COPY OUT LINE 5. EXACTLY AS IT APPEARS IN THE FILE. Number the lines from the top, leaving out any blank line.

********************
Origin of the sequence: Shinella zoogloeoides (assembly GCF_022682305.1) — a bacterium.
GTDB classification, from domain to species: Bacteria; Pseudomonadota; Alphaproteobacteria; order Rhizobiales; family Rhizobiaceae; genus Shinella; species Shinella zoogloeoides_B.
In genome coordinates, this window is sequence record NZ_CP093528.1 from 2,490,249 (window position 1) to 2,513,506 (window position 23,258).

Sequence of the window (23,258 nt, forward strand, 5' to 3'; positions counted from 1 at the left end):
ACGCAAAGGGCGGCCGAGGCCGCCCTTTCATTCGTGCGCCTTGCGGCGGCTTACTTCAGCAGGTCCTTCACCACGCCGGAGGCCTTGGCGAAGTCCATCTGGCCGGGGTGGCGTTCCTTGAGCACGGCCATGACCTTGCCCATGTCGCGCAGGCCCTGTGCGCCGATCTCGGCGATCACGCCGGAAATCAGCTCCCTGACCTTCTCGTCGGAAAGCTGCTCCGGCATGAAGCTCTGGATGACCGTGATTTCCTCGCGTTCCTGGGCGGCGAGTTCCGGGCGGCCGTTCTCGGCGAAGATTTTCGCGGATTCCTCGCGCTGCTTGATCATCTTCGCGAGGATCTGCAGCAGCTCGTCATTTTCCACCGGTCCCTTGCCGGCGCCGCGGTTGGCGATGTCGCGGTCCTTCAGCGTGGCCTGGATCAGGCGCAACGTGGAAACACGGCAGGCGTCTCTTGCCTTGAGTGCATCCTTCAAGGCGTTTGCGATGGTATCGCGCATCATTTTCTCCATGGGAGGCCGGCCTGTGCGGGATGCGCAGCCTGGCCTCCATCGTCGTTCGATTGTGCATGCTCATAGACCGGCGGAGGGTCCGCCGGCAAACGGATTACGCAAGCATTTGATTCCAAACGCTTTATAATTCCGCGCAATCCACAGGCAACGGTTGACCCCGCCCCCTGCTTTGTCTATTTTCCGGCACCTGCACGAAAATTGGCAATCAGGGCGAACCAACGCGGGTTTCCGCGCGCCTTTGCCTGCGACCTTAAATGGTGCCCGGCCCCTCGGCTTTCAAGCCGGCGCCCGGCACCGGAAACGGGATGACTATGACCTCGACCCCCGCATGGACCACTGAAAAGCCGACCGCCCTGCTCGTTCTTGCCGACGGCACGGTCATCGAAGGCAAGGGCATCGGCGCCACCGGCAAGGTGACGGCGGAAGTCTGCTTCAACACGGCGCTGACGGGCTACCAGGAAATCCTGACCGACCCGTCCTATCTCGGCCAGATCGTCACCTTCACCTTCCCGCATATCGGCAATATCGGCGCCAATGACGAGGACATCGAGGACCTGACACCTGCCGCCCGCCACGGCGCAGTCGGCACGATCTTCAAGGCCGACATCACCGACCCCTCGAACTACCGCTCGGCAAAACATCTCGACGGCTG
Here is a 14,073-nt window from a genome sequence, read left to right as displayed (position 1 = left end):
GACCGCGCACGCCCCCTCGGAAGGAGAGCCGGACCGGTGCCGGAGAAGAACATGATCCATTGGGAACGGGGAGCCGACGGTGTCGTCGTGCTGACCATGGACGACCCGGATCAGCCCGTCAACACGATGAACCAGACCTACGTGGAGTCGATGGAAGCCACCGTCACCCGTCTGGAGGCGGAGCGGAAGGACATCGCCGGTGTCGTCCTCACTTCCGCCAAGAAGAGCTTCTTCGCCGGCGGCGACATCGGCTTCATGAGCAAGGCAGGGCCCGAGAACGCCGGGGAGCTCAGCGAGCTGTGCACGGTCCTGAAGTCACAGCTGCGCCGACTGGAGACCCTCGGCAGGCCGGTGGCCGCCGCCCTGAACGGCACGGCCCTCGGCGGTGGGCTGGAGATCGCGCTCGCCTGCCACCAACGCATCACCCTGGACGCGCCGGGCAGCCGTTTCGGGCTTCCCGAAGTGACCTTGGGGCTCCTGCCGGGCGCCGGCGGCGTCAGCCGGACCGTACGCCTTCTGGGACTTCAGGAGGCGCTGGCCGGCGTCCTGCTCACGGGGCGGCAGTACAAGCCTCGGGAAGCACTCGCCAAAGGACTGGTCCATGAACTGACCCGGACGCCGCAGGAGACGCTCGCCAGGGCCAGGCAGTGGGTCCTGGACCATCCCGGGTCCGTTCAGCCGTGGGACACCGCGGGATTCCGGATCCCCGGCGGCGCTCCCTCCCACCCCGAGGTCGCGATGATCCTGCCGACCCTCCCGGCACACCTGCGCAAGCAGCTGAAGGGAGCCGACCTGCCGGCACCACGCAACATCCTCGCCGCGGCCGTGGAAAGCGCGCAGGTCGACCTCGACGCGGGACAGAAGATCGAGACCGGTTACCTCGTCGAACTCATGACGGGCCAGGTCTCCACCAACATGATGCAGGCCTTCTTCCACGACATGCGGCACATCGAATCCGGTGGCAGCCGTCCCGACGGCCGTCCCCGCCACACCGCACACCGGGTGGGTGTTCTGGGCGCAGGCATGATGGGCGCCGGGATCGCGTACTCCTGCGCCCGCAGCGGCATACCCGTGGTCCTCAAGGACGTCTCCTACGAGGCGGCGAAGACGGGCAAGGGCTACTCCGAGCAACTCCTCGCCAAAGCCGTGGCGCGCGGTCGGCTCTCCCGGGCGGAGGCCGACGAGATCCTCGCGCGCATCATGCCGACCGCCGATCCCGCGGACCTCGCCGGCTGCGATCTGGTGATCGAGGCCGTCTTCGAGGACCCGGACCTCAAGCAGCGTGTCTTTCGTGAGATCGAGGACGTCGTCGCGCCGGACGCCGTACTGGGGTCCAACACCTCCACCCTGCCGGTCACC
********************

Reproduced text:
ACGCAAAGGGCGGCCGAGGCCGCCCTTTCATTCGTGCGCCTTGCGGCGGCTTACTTCAGCAGGTCCTTCACCACGCCGGAGGCCTTGGCGAAGTCCATCTGGCCGGGGTGGCGTTCCTTGAGCACGGCCATGACCTTGCCCATGTCGCGCAGGCCCTGTGCGCCGATCTCGGCGATCACGCCGGAAATCAGCTCCCTGACCTTCTCGTCGGAAAGCTGCTCCGGCATGAAGCTCTGGATGACCGTGATTTCCTCGCGTTCCTGGGCGGCGAGTTCCGGGCGGCCGTTCTCGGCGAAGATTTTCGCGGATTCCTCGCGCTGCTTGATCATCTTCGCGAGGATCTGCAGCAGCTCGTCATTTTCCACCGGTCCCTTGCCGGCGCCGCGGTTGGCGATGTCGCGGTCCTTCAGCGTGGCCTGGATCAGGCGCAACGTGGAAACACGGCAGGCGTCTCTTGCCTTGAGTGCATCCTTCAAGGCGTTTGCGATGGTATCGCGCATCATTTTCTCCATGGGAGGCCGGCCTGTGCGGGATGCGCAGCCTGGCCTCCATCGTCGTTCGATTGTGCATGCTCATAGACCGGCGGAGGGTCCGCCGGCAAACGGATTACGCAAGCATTTGATTCCAAACGCTTTATAATTCCGCGCAATCCACAGGCAACGGTTGACCCCGCCCCCTGCTTTGTCTATTTTCCGGCACCTGCACGAAAATTGGCAATCAGGGCGAACCAACGCGGGTTTCCGCGCGCCTTTGCCTGCGACCTTAAATGGTGCCCGGCCCCTCGGCTTTCAAGCCGGCGCCCGGCACCGGAAACGGGATGACTATGACCTCGACCCCCGCATGGACCACTGAAAAGCCGACCGCCCTGCTCGTTCTTGCCGACGGCACGGTCATCGAAGGCAAGGGCATCGGCGCCACCGGCAAGGTGACGGCGGAAGTCTGCTTCAACACGGCGCTGACGGGCTACCAGGAAATCCTGACCGACCCGTCCTATCTCGGCCAGATCGTCACCTTCACCTTCCCGCATATCGGCAATATCGGCGCCAATGACGAGGACATCGAGGACCTGACACCTGCCGCCCGCCACGGCGCAGTCGGCACGATCTTCAAGGCCGACATCACCGACCCCTCGAACTACCGCTCGGCAAAACATCTCGACGGCTG